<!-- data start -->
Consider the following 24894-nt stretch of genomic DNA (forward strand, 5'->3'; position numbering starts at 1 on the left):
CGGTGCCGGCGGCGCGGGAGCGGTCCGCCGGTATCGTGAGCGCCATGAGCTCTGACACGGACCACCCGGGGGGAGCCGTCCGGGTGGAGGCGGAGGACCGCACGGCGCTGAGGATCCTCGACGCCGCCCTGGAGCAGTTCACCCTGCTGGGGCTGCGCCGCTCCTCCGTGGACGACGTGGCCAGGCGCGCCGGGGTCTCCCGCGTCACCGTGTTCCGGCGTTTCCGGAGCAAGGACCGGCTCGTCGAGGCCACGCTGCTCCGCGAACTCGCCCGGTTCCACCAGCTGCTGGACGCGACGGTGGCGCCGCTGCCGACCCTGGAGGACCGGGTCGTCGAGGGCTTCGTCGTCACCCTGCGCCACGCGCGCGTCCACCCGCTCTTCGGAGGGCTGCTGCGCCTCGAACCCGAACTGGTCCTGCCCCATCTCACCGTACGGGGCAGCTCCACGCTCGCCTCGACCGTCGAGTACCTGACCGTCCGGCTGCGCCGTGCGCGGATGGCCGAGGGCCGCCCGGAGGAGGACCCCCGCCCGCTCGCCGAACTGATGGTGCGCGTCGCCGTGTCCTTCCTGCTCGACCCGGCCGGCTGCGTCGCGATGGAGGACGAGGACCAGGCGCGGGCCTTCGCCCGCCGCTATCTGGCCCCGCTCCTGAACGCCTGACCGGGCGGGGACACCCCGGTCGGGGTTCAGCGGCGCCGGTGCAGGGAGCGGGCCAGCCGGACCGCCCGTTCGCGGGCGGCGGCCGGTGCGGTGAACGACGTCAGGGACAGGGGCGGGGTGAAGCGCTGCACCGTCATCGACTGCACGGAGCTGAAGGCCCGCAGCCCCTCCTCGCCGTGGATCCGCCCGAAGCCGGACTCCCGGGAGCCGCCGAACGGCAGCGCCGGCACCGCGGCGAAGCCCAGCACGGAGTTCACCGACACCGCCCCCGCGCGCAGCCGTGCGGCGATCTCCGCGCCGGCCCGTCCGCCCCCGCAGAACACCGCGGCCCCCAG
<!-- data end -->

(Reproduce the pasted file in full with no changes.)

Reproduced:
Consider the following 24894-nt stretch of genomic DNA (forward strand, 5'->3'; position numbering starts at 1 on the left):
CGGTGCCGGCGGCGCGGGAGCGGTCCGCCGGTATCGTGAGCGCCATGAGCTCTGACACGGACCACCCGGGGGGAGCCGTCCGGGTGGAGGCGGAGGACCGCACGGCGCTGAGGATCCTCGACGCCGCCCTGGAGCAGTTCACCCTGCTGGGGCTGCGCCGCTCCTCCGTGGACGACGTGGCCAGGCGCGCCGGGGTCTCCCGCGTCACCGTGTTCCGGCGTTTCCGGAGCAAGGACCGGCTCGTCGAGGCCACGCTGCTCCGCGAACTCGCCCGGTTCCACCAGCTGCTGGACGCGACGGTGGCGCCGCTGCCGACCCTGGAGGACCGGGTCGTCGAGGGCTTCGTCGTCACCCTGCGCCACGCGCGCGTCCACCCGCTCTTCGGAGGGCTGCTGCGCCTCGAACCCGAACTGGTCCTGCCCCATCTCACCGTACGGGGCAGCTCCACGCTCGCCTCGACCGTCGAGTACCTGACCGTCCGGCTGCGCCGTGCGCGGATGGCCGAGGGCCGCCCGGAGGAGGACCCCCGCCCGCTCGCCGAACTGATGGTGCGCGTCGCCGTGTCCTTCCTGCTCGACCCGGCCGGCTGCGTCGCGATGGAGGACGAGGACCAGGCGCGGGCCTTCGCCCGCCGCTATCTGGCCCCGCTCCTGAACGCCTGACCGGGCGGGGACACCCCGGTCGGGGTTCAGCGGCGCCGGTGCAGGGAGCGGGCCAGCCGGACCGCCCGTTCGCGGGCGGCGGCCGGTGCGGTGAACGACGTCAGGGACAGGGGCGGGGTGAAGCGCTGCACCGTCATCGACTGCACGGAGCTGAAGGCCCGCAGCCCCTCCTCGCCGTGGATCCGCCCGAAGCCGGACTCCCGGGAGCCGCCGAACGGCAGCGCCGGCACCGCGGCGAAGCCCAGCACGGAGTTCACCGACACCGCCCCCGCGCGCAGCCGTGCGGCGATCTCCGCGCCGGCCCGTCCGCCCCCGCAGAACACCGCGGCCCCCAG